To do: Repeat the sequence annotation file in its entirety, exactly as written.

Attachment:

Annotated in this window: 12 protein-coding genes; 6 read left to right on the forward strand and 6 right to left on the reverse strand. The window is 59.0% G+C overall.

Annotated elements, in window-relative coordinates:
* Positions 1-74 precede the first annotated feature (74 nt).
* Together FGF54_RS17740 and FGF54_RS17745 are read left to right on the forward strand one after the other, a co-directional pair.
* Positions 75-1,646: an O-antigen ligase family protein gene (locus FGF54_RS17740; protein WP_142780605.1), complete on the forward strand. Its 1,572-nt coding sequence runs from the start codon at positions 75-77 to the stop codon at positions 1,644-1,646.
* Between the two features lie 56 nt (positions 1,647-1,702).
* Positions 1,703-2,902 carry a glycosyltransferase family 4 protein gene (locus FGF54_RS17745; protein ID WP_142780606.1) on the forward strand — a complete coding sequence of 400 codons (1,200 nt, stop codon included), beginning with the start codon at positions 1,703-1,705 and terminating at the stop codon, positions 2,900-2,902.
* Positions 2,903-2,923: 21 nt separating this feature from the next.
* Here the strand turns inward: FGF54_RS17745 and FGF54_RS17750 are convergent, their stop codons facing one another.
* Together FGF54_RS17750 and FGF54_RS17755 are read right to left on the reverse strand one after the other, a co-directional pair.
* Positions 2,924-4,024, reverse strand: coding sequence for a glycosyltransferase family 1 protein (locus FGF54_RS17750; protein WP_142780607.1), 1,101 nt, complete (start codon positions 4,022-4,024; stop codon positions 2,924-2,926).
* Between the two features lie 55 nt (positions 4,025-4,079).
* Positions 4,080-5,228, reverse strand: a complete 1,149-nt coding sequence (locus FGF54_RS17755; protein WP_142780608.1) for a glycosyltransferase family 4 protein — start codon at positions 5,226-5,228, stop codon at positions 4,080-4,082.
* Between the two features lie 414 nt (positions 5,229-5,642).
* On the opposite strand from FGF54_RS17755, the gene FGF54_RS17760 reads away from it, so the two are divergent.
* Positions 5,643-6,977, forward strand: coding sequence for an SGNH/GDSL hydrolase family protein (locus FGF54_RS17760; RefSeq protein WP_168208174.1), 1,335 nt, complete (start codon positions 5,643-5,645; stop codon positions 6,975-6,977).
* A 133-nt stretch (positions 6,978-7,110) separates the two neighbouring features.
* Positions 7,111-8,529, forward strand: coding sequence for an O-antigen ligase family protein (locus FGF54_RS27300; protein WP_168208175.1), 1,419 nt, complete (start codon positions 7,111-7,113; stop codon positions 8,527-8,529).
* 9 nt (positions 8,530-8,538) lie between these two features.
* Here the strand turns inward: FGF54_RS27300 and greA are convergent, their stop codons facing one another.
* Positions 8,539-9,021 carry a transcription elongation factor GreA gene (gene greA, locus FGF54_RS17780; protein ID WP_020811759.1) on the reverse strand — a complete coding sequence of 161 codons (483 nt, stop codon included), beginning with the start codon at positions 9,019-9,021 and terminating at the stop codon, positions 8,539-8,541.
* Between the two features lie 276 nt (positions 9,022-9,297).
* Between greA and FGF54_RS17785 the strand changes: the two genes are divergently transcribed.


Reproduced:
Annotated in this window: 12 protein-coding genes; 6 read left to right on the forward strand and 6 right to left on the reverse strand. The window is 59.0% G+C overall.

Annotated elements, in window-relative coordinates:
* Positions 1-74 precede the first annotated feature (74 nt).
* Together FGF54_RS17740 and FGF54_RS17745 are read left to right on the forward strand one after the other, a co-directional pair.
* Positions 75-1,646: an O-antigen ligase family protein gene (locus FGF54_RS17740; protein WP_142780605.1), complete on the forward strand. Its 1,572-nt coding sequence runs from the start codon at positions 75-77 to the stop codon at positions 1,644-1,646.
* Between the two features lie 56 nt (positions 1,647-1,702).
* Positions 1,703-2,902 carry a glycosyltransferase family 4 protein gene (locus FGF54_RS17745; protein ID WP_142780606.1) on the forward strand — a complete coding sequence of 400 codons (1,200 nt, stop codon included), beginning with the start codon at positions 1,703-1,705 and terminating at the stop codon, positions 2,900-2,902.
* Positions 2,903-2,923: 21 nt separating this feature from the next.
* Here the strand turns inward: FGF54_RS17745 and FGF54_RS17750 are convergent, their stop codons facing one another.
* Together FGF54_RS17750 and FGF54_RS17755 are read right to left on the reverse strand one after the other, a co-directional pair.
* Positions 2,924-4,024, reverse strand: coding sequence for a glycosyltransferase family 1 protein (locus FGF54_RS17750; protein WP_142780607.1), 1,101 nt, complete (start codon positions 4,022-4,024; stop codon positions 2,924-2,926).
* Between the two features lie 55 nt (positions 4,025-4,079).
* Positions 4,080-5,228, reverse strand: a complete 1,149-nt coding sequence (locus FGF54_RS17755; protein WP_142780608.1) for a glycosyltransferase family 4 protein — start codon at positions 5,226-5,228, stop codon at positions 4,080-4,082.
* Between the two features lie 414 nt (positions 5,229-5,642).
* On the opposite strand from FGF54_RS17755, the gene FGF54_RS17760 reads away from it, so the two are divergent.
* Positions 5,643-6,977, forward strand: coding sequence for an SGNH/GDSL hydrolase family protein (locus FGF54_RS17760; RefSeq protein WP_168208174.1), 1,335 nt, complete (start codon positions 5,643-5,645; stop codon positions 6,975-6,977).
* A 133-nt stretch (positions 6,978-7,110) separates the two neighbouring features.
* Positions 7,111-8,529, forward strand: coding sequence for an O-antigen ligase family protein (locus FGF54_RS27300; protein WP_168208175.1), 1,419 nt, complete (start codon positions 7,111-7,113; stop codon positions 8,527-8,529).
* 9 nt (positions 8,530-8,538) lie between these two features.
* Here the strand turns inward: FGF54_RS27300 and greA are convergent, their stop codons facing one another.
* Positions 8,539-9,021 carry a transcription elongation factor GreA gene (gene greA, locus FGF54_RS17780; protein ID WP_020811759.1) on the reverse strand — a complete coding sequence of 161 codons (483 nt, stop codon included), beginning with the start codon at positions 9,019-9,021 and terminating at the stop codon, positions 8,539-8,541.
* Between the two features lie 276 nt (positions 9,022-9,297).
* Between greA and FGF54_RS17785 the strand changes: the two genes are divergently transcribed.